Resiliency: Around the holidays – ways to cope with stressful gatherings

By Jane Smiley

When I hear people say how excited they are for the holidays, my body goes through a roller coaster. I want to be excited as well, but because of years of traumatic events surrounding my family and the holidays, I just am left with a pit in my stomach.

While that sounds terrible, I want to shed light on how far I’ve been able to come to do something positive about it and ways that I currently cope with stressful gatherings. Although I’m not out of the woods yet with my anxiety leading up to holidays, I’ve certainly made some new and positive progress.

1. Counseling is my friend. Not only is mental health a critical issue right now, counseling has helped me overcome some of the trauma from the past. I have an excellent counselor who is available via Skype even, and it has made a huge impact in my life.
2. Free app that really helps. It’s called Excel At Life (you can find it online or as an app) and it offers a variety of articles and audios. Some of their audios offers assistance with anxiety, panic, relaxation, self-talk assistance, mindfulness and more. This app is really amazing and I recommend it for anyone regardless of situation.
3. Development of new holiday traditions. This tip I received has been a most helpful one. Since the years past have been traumatic, I find now instead of trying to hide during the holidays, now I’m developing some new traditions. Research shows that this actually creates new neuropathways in your brain and you can actually change the way you think about the holidays (or other stressful events) because you’re replacing new memories over them. Pretty cool, right? Now I visit friends for the holidays and we play a certain board game each year. It’s become something I truly look forward to.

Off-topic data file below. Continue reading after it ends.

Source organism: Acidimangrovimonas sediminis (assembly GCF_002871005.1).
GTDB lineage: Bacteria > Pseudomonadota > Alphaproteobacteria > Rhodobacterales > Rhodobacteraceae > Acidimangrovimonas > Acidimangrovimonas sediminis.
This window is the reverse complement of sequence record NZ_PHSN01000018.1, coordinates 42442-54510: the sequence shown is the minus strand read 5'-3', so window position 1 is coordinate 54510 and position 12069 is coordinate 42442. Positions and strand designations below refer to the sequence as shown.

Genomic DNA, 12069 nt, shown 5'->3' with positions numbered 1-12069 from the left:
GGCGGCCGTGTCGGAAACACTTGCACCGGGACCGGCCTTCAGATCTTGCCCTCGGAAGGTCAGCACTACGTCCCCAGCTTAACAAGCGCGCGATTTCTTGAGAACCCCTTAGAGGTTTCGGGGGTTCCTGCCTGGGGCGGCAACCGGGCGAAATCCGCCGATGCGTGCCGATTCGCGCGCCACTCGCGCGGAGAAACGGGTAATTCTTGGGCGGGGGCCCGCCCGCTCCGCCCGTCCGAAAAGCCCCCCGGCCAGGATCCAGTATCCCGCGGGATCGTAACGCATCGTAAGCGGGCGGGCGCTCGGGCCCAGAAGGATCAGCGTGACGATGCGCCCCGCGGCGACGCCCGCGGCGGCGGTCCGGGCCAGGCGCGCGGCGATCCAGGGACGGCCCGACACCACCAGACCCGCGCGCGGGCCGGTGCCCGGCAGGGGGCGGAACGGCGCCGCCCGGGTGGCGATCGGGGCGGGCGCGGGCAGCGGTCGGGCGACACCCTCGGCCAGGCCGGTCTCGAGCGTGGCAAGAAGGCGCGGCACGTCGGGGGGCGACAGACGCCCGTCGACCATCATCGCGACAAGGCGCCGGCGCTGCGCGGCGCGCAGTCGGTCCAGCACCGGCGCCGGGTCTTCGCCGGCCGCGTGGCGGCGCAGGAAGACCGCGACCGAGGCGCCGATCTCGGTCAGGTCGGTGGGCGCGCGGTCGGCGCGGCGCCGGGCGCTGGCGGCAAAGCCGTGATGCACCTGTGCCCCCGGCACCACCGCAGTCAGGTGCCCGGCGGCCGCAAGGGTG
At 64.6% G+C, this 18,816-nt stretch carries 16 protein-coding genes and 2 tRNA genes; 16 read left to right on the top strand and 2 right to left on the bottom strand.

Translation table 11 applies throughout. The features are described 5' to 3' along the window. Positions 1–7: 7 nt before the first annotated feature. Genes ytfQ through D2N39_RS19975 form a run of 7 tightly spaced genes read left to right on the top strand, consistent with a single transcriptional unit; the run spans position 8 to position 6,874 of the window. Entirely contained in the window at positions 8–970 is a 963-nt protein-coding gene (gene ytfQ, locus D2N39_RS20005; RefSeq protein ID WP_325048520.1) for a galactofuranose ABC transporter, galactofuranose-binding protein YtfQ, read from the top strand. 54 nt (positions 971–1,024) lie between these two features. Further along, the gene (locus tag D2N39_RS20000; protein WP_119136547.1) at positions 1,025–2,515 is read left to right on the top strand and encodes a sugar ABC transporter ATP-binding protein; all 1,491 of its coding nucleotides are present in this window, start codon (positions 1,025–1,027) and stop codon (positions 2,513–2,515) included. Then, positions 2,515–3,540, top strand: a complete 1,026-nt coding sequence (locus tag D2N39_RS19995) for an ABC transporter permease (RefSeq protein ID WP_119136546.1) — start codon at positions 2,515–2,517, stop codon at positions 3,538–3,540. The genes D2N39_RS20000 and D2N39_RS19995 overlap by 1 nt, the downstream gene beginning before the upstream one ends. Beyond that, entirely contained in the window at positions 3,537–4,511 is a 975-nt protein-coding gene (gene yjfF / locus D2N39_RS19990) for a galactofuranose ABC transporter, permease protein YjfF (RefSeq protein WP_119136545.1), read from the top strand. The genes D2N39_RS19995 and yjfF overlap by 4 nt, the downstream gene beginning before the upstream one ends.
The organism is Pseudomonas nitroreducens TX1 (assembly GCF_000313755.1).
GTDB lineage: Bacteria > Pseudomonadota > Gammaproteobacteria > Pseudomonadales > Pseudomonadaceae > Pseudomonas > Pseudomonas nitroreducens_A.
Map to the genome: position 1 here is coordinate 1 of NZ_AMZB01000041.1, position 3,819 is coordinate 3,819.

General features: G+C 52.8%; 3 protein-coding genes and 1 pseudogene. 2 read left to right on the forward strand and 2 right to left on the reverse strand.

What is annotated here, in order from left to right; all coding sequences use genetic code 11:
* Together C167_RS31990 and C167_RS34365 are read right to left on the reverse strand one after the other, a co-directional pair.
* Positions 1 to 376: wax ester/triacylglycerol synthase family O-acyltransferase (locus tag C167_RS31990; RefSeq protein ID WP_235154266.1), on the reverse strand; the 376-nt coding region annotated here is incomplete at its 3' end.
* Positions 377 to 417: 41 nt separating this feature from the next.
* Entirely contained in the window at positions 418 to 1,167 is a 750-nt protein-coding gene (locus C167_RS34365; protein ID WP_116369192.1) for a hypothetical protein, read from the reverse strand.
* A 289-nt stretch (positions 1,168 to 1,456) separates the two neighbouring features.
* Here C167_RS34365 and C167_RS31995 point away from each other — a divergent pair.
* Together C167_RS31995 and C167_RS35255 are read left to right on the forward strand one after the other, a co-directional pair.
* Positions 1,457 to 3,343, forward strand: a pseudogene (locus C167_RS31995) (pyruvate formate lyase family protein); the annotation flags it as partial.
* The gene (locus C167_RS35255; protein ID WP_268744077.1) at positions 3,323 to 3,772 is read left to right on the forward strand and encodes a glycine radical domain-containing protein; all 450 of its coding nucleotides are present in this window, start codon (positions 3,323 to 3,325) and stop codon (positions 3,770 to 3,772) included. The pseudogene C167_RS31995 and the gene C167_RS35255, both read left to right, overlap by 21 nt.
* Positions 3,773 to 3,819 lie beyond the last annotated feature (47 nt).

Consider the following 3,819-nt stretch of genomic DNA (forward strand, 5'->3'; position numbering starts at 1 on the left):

4. Volunteer. Yes, we’ve heard about volunteerism in the past, but did you know that your body and brain actually go through some pretty neat things when you volunteer? Helping others changes your body chemistry and can help alleviate the feeling of dread and anxiety by replacing those feelings with joy and accomplishment.
5. Give yourself space. I’ve learned to really give myself space during the holidays. If I don’t feel up to participating in plans, I don’t and I give myself permission to be okay with that. It always helps to have someone listen to how I feel and validate those emotions too. Usually when I’ve talked about how I feel and give myself adequate space, I then am able to retreat out of my shell of fear and can begin to enjoy the holidays to the best of my ability at the moment.
If you have experienced family trauma or abuse and the holidays are a trigger for you, I hope this message sheds light that you’re not alone and that this doesn’t have to be a life sentence. I encourage you to try some of the tips mentioned here along with some that you may have thought of and that you too have enjoyment to the upcoming holidays.